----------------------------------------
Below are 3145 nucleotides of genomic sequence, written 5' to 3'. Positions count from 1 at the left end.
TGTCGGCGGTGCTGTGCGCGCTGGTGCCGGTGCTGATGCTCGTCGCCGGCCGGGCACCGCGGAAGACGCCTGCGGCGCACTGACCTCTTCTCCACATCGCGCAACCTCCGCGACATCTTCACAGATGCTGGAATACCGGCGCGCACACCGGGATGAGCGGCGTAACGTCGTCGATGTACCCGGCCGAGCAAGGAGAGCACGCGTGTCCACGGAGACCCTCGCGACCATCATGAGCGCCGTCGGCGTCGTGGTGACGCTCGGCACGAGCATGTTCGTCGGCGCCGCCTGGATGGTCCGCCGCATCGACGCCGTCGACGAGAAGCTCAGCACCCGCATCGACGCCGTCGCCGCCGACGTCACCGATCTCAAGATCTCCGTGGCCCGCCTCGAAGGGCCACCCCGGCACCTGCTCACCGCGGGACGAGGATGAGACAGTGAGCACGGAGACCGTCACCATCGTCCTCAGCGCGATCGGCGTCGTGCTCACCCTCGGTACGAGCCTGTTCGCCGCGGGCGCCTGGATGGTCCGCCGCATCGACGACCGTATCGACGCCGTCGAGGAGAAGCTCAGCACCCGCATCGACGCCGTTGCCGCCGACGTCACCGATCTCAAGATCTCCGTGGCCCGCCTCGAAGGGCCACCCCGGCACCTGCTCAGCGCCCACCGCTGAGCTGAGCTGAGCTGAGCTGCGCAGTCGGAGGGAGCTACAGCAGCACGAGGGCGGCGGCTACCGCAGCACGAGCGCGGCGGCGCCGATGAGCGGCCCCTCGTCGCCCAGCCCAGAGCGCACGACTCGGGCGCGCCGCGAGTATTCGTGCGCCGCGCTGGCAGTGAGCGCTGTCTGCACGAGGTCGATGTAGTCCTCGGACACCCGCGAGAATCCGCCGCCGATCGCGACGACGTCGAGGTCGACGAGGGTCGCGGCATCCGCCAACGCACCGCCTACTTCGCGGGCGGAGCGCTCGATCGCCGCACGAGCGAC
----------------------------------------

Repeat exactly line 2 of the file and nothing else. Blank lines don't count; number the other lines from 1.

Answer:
TGTCGGCGGTGCTGTGCGCGCTGGTGCCGGTGCTGATGCTCGTCGCCGGCCGGGCACCGCGGAAGACGCCTGCGGCGCACTGACCTCTTCTCCACATCGCGCAACCTCCGCGACATCTTCACAGATGCTGGAATACCGGCGCGCACACCGGGATGAGCGGCGTAACGTCGTCGATGTACCCGGCCGAGCAAGGAGAGCACGCGTGTCCACGGAGACCCTCGCGACCATCATGAGCGCCGTCGGCGTCGTGGTGACGCTCGGCACGAGCATGTTCGTCGGCGCCGCCTGGATGGTCCGCCGCATCGACGCCGTCGACGAGAAGCTCAGCACCCGCATCGACGCCGTCGCCGCCGACGTCACCGATCTCAAGATCTCCGTGGCCCGCCTCGAAGGGCCACCCCGGCACCTGCTCACCGCGGGACGAGGATGAGACAGTGAGCACGGAGACCGTCACCATCGTCCTCAGCGCGATCGGCGTCGTGCTCACCCTCGGTACGAGCCTGTTCGCCGCGGGCGCCTGGATGGTCCGCCGCATCGACGACCGTATCGACGCCGTCGAGGAGAAGCTCAGCACCCGCATCGACGCCGTTGCCGCCGACGTCACCGATCTCAAGATCTCCGTGGCCCGCCTCGAAGGGCCACCCCGGCACCTGCTCAGCGCCCACCGCTGAGCTGAGCTGAGCTGAGCTGCGCAGTCGGAGGGAGCTACAGCAGCACGAGGGCGGCGGCTACCGCAGCACGAGCGCGGCGGCGCCGATGAGCGGCCCCTCGTCGCCCAGCCCAGAGCGCACGACTCGGGCGCGCCGCGAGTATTCGTGCGCCGCGCTGGCAGTGAGCGCTGTCTGCACGAGGTCGATGTAGTCCTCGGACACCCGCGAGAATCCGCCGCCGATCGCGACGACGTCGAGGTCGACGAGGGTCGCGGCATCCGCCAACGCACCGCCTACTTCGCGGGCGGAGCGCTCGATCGCCGCACGAGCGAC